‘If not us, then who? If not now, then when?’ Powerful questions that indefatigable walker and leading charity campaigner Richard Farquhar has no difficulty in answering.
Ever since racing first claimed me as a lifelong fan, it has been obvious to me that this is a sport which cares hugely for its participants: equine and human. Racehorses enjoy TLC on an extraordinary level. The established charities like Greatwood, Retraining of Racehorses and HEROS, all focus on their lives once their careers are at an end. The Injured Jockeys Fund is probably the best known of all the racing charities, while Racing Welfare, who provide fantastic support to all of racing’s dedicated workforce, is certainly raising its profile.
I am by no means unique in having visited every racecourse in Great Britain, but I suspect I might be unique in having walked between them. In linking all 60 of our courses during Walking The Courses, to raise money for two charities, of which Racing Welfare was one, there were many aspects that gave me real pleasure, notably the sheer beauty of the British countryside, of which I saw much over the course of the 2,910 miles that I walked.
But equally as striking was the sense of community that was evident at all racecourses, but most palpable at the smaller racecourses. Quite rightly, they make it a part of their modus operandi to be fully engaged with local people, local issues and local charities. Whether you go to Market Rasen, Musselburgh, Fakenham or Fontwell, you will witness the lengths to which racing goes to engage and involve local people and businesses.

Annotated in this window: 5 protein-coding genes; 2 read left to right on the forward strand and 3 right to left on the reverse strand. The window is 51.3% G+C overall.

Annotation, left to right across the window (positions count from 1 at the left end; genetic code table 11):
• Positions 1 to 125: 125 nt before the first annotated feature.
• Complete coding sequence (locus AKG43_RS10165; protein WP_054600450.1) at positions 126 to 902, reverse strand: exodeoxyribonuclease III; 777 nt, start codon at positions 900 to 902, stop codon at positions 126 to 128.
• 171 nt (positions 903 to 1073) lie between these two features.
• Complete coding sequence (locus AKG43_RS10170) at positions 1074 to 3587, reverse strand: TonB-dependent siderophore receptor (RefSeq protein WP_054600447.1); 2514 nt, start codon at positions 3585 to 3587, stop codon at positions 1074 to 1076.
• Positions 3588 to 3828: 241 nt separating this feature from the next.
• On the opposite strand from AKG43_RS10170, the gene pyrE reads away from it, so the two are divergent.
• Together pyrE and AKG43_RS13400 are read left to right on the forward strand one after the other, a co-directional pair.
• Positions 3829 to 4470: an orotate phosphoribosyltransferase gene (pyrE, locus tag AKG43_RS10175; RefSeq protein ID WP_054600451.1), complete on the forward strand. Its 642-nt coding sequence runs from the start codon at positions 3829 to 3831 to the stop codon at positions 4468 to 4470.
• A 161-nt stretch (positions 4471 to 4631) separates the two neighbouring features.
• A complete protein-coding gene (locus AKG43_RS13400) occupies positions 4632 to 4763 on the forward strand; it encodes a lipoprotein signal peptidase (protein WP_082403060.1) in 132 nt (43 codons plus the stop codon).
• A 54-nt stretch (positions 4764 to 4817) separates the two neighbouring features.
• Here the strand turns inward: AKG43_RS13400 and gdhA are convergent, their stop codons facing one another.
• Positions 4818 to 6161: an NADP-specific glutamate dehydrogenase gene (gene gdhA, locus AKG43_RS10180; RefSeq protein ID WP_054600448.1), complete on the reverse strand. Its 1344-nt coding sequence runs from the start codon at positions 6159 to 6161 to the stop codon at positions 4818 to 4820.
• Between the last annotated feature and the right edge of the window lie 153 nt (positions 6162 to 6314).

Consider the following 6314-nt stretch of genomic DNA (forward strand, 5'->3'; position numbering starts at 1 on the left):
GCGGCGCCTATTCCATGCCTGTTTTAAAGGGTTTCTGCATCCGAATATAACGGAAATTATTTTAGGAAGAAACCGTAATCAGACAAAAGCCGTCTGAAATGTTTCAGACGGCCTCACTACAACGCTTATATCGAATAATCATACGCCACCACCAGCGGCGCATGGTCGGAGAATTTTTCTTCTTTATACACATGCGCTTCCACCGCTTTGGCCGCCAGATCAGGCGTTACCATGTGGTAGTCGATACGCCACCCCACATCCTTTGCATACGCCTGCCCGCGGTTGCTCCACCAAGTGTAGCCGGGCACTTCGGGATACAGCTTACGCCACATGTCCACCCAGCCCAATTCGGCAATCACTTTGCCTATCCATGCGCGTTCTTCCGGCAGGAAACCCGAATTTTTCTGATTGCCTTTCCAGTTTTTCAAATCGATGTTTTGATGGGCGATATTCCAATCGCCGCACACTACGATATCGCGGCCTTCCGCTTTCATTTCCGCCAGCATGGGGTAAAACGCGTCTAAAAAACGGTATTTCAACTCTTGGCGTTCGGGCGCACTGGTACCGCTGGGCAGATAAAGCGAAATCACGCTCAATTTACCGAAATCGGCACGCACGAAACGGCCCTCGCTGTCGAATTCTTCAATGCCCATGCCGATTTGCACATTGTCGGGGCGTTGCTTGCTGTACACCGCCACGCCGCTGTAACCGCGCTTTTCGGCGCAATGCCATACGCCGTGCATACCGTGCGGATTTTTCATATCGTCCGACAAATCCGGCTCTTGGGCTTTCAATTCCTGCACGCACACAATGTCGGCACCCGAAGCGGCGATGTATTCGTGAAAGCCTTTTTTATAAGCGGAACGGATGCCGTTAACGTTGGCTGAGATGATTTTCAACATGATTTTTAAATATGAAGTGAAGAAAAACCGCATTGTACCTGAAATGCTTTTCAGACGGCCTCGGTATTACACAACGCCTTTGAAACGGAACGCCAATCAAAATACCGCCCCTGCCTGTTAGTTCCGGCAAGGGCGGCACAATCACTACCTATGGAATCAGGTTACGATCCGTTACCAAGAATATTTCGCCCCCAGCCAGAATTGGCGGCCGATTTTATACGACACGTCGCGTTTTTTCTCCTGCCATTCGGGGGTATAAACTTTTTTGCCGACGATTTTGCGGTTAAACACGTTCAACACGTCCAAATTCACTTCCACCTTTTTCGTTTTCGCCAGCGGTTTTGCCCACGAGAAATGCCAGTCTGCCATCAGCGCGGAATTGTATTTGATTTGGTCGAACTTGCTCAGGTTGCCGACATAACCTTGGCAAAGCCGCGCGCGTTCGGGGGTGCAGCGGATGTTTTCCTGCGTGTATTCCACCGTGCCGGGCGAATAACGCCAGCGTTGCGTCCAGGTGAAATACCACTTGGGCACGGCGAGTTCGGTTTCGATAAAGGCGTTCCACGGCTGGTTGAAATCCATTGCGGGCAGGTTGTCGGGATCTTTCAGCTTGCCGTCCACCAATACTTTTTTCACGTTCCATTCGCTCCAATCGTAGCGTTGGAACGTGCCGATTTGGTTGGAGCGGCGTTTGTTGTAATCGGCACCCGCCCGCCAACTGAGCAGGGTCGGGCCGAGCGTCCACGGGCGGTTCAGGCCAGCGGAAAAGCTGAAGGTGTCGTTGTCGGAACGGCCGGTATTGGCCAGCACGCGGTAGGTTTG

Racing to School illustrates perfectly the way in which the racing industry can reach out to the wider community and achieve the dual objectives of being a force for good, whilst introducing the colour, noise, smells and excitement of racing to, in the main, completely uninitiated youngsters.
I was fortunate during Walking The Courses to encounter Racing to School in action on a number of occasions. To see the obvious pleasure that the schoolchildren were taking in their school day spent on a racecourse; to witness the determination in the race over the final 100 yards of the Derby course at Epsom; to observe the moment at which a mathematical concept was grasped, which until that moment standing on the scales in the weighing room had proved elusive. All this it to see the good that racing can do for young people. And when the horses come inside the final furlong with the children all jumping up and down by the rails, shouting for their fancy, it is impossible not to be uplifted by the impact that our sport can have, and in just a few hours.
Some, and hopefully a growing number, will take this early experience on when they return home. They may persuade their parents to take them racing, they may become avid viewers on television. In the fullness of time, they may even look to pursue a career that is racing-orientated. Many will get, as I have, a lifetime of enjoyment from the sport.
I undertook Walking The Courses, which was two years in the planning and execution, because I wanted to give something back to the sport that had given me so much pleasure over the years. Subsequently, I became a Trustee of Racing Welfare and have therefore seen, at first hand, the extent to which racing looks after its own and those in the wider world.
I sense no complacency, no sitting on laurels. There is more to do. But there is clearly an iron will from the charities involved in the wider Racing Together partnership and support by the BHA, to broaden the reach and provision of care to benefit stakeholders across our wonderful sport.